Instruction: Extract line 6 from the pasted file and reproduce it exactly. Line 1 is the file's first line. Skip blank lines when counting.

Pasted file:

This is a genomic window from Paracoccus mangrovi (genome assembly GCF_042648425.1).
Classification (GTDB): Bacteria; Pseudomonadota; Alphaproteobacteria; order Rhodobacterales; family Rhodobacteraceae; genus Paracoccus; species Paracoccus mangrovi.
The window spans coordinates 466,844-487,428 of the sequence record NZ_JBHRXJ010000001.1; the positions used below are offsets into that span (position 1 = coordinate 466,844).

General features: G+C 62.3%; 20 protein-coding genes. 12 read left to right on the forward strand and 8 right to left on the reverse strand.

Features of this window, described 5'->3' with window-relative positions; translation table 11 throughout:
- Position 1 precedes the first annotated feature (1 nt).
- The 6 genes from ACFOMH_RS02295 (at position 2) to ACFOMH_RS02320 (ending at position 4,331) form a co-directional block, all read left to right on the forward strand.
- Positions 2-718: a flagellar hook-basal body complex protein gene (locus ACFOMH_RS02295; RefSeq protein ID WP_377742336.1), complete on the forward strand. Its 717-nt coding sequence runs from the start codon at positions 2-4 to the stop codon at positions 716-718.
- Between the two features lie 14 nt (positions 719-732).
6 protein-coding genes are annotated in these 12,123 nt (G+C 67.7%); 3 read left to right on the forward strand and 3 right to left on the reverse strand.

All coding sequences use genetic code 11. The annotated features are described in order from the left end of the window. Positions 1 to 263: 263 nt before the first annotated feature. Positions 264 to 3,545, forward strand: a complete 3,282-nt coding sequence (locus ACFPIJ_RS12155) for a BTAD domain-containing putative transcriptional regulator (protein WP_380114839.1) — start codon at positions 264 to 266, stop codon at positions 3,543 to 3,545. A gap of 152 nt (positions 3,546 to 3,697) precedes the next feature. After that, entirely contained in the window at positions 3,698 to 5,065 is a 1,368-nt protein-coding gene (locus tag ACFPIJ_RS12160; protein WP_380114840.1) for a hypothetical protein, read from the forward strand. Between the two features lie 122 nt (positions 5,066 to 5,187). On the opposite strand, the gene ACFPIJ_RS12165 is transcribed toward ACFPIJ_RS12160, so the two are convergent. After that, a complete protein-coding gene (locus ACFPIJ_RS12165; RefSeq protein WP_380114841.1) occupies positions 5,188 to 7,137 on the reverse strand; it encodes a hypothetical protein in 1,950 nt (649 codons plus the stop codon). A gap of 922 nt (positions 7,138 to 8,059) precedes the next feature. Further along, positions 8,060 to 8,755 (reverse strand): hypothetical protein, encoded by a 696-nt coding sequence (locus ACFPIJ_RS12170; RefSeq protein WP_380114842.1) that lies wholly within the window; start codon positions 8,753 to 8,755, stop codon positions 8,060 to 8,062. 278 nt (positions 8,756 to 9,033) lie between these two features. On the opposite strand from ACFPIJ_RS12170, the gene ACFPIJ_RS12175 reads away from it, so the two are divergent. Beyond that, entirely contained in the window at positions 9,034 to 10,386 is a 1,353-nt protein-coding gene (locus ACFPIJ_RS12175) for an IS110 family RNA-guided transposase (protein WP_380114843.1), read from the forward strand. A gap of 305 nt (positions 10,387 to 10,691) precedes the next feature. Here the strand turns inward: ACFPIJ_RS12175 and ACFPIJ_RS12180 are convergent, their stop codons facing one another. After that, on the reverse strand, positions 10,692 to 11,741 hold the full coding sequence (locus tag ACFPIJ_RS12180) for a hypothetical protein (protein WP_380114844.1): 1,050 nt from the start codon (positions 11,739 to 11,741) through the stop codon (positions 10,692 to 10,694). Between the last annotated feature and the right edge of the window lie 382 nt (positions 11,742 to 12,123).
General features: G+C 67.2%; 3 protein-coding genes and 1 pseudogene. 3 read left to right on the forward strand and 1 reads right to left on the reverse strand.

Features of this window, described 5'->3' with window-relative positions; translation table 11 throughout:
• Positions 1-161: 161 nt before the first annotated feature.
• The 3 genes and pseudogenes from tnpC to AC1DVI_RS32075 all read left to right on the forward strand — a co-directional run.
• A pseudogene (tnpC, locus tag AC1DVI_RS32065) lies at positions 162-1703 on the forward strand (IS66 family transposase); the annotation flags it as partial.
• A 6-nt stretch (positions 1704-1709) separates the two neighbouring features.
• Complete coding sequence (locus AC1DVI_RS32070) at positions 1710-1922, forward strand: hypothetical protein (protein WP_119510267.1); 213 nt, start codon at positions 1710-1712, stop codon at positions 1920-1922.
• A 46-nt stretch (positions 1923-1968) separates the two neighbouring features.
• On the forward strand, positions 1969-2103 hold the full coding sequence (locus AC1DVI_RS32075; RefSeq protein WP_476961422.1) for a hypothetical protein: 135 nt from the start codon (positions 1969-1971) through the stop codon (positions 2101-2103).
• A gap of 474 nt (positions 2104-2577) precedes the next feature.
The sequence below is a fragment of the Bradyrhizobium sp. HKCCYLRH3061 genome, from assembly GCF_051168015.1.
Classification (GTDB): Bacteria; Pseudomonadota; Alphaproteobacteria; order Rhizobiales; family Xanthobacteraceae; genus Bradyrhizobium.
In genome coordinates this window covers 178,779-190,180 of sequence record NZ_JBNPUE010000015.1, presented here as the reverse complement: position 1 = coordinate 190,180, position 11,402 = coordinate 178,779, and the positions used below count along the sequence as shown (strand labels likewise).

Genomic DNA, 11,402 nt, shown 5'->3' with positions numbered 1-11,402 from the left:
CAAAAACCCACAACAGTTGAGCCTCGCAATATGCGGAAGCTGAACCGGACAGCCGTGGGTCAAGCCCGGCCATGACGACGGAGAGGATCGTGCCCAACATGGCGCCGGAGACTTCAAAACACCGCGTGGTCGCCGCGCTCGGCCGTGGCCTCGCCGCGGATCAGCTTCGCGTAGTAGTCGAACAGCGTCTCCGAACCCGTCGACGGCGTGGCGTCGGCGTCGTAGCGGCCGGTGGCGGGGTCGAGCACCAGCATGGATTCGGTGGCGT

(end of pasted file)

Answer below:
- Position 1 precedes the first annotated feature (1 nt).